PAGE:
Allen joked about the process of creating his comic monologue introducing the New York film tribute.

    “I didn’t write it out, but I thought about it in my shower for over two weeks,” Allen said. “I feel like I was better in my shower, frankly.”

    * * *

    Actor winner Denzel Washington, who had won once in four previous nominations, joked that when he heard Randy Newman had been nominated 16 times for Oscars before finally winning one, “I was getting nervous. I heard 16 times, my God.”

    Given his long friendship with lifetime achievement recipient Sidney Poitier, the night was particularly sweet, though the history-making part hadn’t really sunk in.

    “To me, it’s more personal. My feelings for him, I had long before this became news,” Washington said. “I just feel closer to him now.”

    * * *

    “A Beautiful Mind” helmer and co-producer Ron Howard, who in a matter of minutes went from no Oscars to holding two, joked “it looks like I am going to get a workout tonight.”

    “Each one of these awards mean different things to me; one represents me as a director, and the other my producing partnership with Brian (Grazer),” Howard said. “Both are equally special.”

    * * *

    Sally Kirkland nearly got turned away from the famed red carpet this because her gown was constructed of a silk-and-metal fabric that set off metal detectors at the entrance and gave security guards jitters.

    “They asked me if I would remove my gown and I said I would,” she joked in a reference to her voluminous champagne J. Gerard gown which had a skirt reminiscent of a balloon window shade which she repeatedly lifted with the help of an attached cord, exposing her thighs. “Then I said, ‘please frisk me!'” she said.

    * * *

    Documentary Feature winners Jean-Xavier de Lestrade and Denis Poncet said “Murder on a Sunday Morning,” which follows the trial of a 15-year-old boy accused of a murder in Jacksonvillle, Fla., says good things about the U.S. justice system.

    “In most cases in Europe, you cannot in any way film inside a courtroom,” Poncet said. “It’s one of the reasons filmmakers come to the United States to make those kinds of movies. It says a lot about democracy in the U.S. in one way.”

    “The problem with our film is that it’s about racial profiling,” Poncet said. “It’s something that happens here, but you know very well it happens in France, it happens in Germany, it happens in Italy. Arabic people are being arrested in France just because they’re Arabic, and we know that, and black people are being arrested in this country because they’re black.”

    * * *

    “Lord of the Rings” cinematographer Andrew Lesnie proved dead wrong the old Latin dictum “He who hesitates is lost.” Lesnie, who hesitated to accept the job, citing the enormity of the books. What made the difference? “Meeting Peter Jackson,” he said, adding, “But I wouldn’t recommend that anyone do a trilogy,” he cautioned, jokingly.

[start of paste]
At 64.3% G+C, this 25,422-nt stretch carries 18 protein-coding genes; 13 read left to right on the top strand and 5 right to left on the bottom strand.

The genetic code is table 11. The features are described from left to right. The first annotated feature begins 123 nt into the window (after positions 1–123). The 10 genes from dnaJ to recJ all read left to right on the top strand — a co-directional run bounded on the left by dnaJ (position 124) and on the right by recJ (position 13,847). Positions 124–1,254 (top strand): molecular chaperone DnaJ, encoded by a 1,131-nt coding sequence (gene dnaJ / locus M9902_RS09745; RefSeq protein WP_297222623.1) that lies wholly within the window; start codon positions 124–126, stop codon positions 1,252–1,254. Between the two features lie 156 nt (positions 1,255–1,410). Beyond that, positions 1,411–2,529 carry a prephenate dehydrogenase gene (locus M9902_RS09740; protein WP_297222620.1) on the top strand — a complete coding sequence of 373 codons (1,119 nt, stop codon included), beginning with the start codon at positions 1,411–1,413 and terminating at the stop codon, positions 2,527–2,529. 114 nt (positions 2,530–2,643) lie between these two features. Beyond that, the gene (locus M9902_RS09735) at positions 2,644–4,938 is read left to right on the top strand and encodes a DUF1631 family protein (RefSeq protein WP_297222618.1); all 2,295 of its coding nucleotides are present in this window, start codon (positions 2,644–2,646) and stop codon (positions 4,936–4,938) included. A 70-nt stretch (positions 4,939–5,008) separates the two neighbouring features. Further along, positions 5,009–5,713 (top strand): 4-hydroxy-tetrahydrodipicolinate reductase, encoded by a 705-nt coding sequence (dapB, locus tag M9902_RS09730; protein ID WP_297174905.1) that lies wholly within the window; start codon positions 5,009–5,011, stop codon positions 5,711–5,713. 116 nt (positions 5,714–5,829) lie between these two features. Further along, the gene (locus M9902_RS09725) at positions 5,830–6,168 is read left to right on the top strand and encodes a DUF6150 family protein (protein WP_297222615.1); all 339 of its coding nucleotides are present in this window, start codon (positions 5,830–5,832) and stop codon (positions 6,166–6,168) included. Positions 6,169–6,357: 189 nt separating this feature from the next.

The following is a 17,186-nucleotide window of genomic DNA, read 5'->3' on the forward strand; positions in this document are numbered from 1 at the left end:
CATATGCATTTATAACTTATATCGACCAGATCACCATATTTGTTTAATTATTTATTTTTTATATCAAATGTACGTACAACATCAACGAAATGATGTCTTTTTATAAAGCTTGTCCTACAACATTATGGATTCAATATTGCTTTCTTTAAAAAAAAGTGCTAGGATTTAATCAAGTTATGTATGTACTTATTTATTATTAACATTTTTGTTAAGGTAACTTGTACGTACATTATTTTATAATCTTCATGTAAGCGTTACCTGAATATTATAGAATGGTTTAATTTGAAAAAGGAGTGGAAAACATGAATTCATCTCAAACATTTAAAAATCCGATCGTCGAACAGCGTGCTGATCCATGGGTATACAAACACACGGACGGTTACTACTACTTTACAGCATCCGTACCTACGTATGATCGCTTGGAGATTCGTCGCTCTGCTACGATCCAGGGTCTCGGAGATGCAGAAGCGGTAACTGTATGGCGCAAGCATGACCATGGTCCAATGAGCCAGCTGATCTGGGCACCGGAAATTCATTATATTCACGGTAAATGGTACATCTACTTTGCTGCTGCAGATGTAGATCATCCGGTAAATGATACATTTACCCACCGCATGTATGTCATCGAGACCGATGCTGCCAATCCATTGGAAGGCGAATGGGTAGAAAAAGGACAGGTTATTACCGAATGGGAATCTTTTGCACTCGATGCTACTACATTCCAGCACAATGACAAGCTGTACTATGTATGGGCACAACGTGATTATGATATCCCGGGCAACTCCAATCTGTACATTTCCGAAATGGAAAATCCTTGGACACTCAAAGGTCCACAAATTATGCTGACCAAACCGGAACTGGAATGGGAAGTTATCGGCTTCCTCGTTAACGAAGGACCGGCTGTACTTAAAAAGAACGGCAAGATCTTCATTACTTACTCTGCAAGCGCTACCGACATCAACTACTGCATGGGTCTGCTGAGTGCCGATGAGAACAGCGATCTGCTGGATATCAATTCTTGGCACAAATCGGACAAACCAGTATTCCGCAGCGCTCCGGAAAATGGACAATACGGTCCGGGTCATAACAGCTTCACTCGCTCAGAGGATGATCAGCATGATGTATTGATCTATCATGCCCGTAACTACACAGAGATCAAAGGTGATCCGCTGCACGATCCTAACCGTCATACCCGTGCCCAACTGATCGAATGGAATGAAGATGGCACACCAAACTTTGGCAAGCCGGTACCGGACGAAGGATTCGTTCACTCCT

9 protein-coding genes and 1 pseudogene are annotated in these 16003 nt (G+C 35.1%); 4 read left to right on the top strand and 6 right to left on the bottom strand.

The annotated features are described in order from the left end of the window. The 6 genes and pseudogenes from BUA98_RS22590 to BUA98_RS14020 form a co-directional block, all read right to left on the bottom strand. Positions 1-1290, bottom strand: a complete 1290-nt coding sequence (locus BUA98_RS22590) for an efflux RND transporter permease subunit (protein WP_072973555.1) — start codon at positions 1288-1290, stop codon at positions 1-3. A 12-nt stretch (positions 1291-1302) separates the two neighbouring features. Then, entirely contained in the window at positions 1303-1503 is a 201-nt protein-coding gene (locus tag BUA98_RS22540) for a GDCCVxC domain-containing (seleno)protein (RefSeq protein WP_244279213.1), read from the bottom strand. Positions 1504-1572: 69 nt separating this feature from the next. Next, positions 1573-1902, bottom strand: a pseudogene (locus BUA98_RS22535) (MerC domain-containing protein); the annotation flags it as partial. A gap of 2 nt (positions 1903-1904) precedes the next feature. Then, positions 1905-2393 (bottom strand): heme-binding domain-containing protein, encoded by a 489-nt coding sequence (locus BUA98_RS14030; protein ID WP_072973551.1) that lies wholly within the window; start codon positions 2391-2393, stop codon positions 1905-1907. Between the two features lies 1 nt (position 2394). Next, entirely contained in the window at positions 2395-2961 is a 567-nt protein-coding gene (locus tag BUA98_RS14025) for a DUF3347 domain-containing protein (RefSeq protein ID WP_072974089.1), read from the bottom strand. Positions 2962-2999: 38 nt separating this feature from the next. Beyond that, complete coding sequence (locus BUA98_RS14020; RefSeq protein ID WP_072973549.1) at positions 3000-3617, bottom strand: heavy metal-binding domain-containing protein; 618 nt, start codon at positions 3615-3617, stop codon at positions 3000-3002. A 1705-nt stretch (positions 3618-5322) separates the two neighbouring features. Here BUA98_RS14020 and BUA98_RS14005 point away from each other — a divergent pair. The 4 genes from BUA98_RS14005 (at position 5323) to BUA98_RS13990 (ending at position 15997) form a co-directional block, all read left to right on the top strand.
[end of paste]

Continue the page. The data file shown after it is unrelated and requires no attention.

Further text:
* * *

    “The world just seems to be looking our way lately,” said Kiwi costume designer Angus Strathie, addressing the question as to why so many New Zealanders, and Aussies, are winding up in the winner’s circle this year. Strathie, who with Catherine Martin nabbed the Oscar for costume design for “Moulin Rouge,” told reporters backstage, “There is so much talent around the world, so many people who do their job as well as we do, maybe better, but this year for whatever reason the eyes are on us.”

    * * *

    Frosh winner Peter Owen, who, along with Richard Taylor, was feted for achievement in makeup for “Lord of the Rings: The Fellowship of the Ring,” said: “I said yes to the job without really knowing what I would be in for. It was just enormous. I had to scale it all up a notch from my previous work. Every person in the film had either false ears, false feet or a false nose. They were all painted and tortured to death; those poor souls.”

    When asked how he will celebrate his win, Owen said, “I just want to sit down and have a nice cup of tea.”

    * * *

    Italian-born Pietro Scalia, the film editor of “Black Hawk Down” said the film was a particular challenge because it involved trying to convey the chaos of a battle for two hours. “The best way I can describe it was fighting a grizzly bear. Sometimes it swipes you back. But I wouldn’t let it defeat me. I can’t believe it. I guess they recognized the suffering we went through.

    “My point was to elevate this war story and let the viewer know what the consequences of war are. One of the themes was no matter how powerful you are, you’re always vulnerable. After the tragedy of Sept. 11, it became even more obvious.”

    * * *

    Danis Tanovic, the young director-screenwriter behind Bosnia-Herzogovina’s winning entry as best foreign-language film, “No Man’s Land,” had pointed words for one Slavic journalist backstage who asked a lengthy question about his black comedy on the brutal ethnic conflicts that tore apart his country in the 1990s.

    “It’s people of your age who made war that people of my age got killed in,” Tanovic said. “That country is down on its knees. We’re not getting killed anymore, but Bosnia is on its knees. I just hope, ladies and gentlemen, you journalists will pay more attention to that country, because it needs it.”

    (Claude Brodesser, David Bloom, Jill Feiwell and Reuters contributed to this report.)